There was another major reason 3M chose the Azure cloud. Smyth had a limited development staff: Two developers in the SEMS Lab produced the neuroscience-based algorithms and three developers in his business unit produced the user interface and business logic. To do so, they used technologies already approved for new apps at 3M: Microsoft's Visual Studio development tools, C# language and Team Foundation Server collaborative development platform. 3M is basically a Microsoft .Net shop, Smyth noted.
The easiest way to get the team to work together was to develop it on Azure. Once produced, other parts of the company involved in visual products -- 3M produces reflective paints, reflective signage and coatings for LCD screens to make them more usable, among other things -- could work with the neuroscience-based algorithms on Azure as well. So Visual Attention Service was developed, tested and staged on Azure, as well as running its production systems there.
3M also uses Microsoft's SQL Server database system internally; Azure offers a compatible cloud system, Azure SQL, that the VAS system uses, said Smyth. "Pretty much everything that the global, Visual Attention Service business uses is available in the cloud," he said. "If you're a Microsoft shop, it's just a straightforward process to go to the [Azure] cloud."
The needs of the 3M application are in the process of changing. Single image analysis is a compute-intensive process; the first clients came to VAS to analyze one image at a time. For the last six months, 3M has been quietly offering VAS for video as well, and use of that process helped push 3M's server total to 12. One second of video often consists of 30 images, several of them requiring the compute-intensive analysis process. He's knows if VAS needs to move beyond 12 servers, Microsoft will be happy to accommodate him.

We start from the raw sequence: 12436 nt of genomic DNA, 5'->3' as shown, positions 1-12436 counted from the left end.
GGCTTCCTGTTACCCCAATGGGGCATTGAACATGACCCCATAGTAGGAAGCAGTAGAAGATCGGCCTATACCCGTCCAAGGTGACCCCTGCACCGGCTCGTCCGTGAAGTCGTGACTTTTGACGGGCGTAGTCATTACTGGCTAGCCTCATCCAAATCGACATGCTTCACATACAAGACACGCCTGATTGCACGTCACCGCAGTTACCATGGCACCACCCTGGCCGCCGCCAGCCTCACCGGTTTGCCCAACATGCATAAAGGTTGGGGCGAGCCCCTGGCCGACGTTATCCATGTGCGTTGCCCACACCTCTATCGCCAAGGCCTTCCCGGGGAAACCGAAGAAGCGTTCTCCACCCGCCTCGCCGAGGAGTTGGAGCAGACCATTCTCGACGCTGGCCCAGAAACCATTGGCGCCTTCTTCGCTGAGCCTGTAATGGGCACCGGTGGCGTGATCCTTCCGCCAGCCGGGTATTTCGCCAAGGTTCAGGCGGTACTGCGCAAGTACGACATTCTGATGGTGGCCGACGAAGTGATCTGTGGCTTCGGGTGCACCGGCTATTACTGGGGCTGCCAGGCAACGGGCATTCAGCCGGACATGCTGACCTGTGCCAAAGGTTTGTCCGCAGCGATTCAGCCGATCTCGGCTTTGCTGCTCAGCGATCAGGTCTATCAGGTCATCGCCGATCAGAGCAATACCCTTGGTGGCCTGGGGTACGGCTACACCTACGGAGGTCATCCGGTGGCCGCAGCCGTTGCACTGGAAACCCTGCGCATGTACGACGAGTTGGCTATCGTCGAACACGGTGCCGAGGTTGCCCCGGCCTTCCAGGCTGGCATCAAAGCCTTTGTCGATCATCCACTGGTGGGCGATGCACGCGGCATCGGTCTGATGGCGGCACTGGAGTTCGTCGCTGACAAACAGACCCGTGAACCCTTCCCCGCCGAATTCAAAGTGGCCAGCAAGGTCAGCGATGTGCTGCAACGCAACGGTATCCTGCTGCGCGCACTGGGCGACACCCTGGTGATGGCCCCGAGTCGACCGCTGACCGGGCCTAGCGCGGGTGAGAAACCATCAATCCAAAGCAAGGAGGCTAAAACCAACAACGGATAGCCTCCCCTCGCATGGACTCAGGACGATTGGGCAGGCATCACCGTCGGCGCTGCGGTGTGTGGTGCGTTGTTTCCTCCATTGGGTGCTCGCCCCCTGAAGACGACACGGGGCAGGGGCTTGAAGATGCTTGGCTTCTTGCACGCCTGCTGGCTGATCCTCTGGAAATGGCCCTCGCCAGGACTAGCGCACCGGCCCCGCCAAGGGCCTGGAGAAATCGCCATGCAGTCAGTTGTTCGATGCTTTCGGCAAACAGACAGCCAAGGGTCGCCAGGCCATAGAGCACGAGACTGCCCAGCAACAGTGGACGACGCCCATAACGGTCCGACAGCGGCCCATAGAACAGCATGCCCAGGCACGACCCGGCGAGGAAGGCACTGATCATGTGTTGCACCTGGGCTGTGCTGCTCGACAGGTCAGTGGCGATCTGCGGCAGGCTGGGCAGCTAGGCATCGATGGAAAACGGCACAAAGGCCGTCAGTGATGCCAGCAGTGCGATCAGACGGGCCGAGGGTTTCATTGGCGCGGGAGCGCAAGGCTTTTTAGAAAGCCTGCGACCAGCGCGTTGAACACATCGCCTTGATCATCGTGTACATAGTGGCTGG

At the same time, Smyth sometimes weighs the fact that there are alternatives available. The VAS service jumped onto Azure while it was still a beta service. "The documentation was decent, but there wasn't much of a user community. In some cases, we were pretty much on our own to figure out how do some things."
Since April 16, Azure has been generally available as infrastructure-as-a-service as well as a development platform, and more users appear on it each day. However, rival Amazon Web Services has a large user community that formed during the past seven years that the Amazon service has been available. The lack of a vigorous Azure user community to consult with "probably hurt," he conceded. "Could we have moved faster on Amazon? I really can't say." It was vital to use the same tools and technologies in the cloud as 3M did internally, he said.
The service suffered an outage on Feb. 29, 2012, the day that Azure security certificates failed to recognize that the quadrennial Leap Day had arrived. The lack of a Feb. 29 date for the certificates prompted a false reading by cluster governors of a hardware failure. The cascading readings caused a spreading failure throughout Azure that stretched across an eight to 10 hour period. Other than that, there have been "a couple of short-term glitches [on Azure] that were not an issue with customers," he said.
And so far, renting Azure instances still doesn't require a capital budget or attendance at a long set of meetings. "It's a local decision that I can make independently," he noted. That's a good thing, because he believes video analysis, now generally available, will generate greater VAS usage and drive his business forward. The impact of video on the Internet is becoming a factor in website and application success. And as more video makers need to use image analysis, Smyth has no intention of cutting his ties to the highly scalable Azure.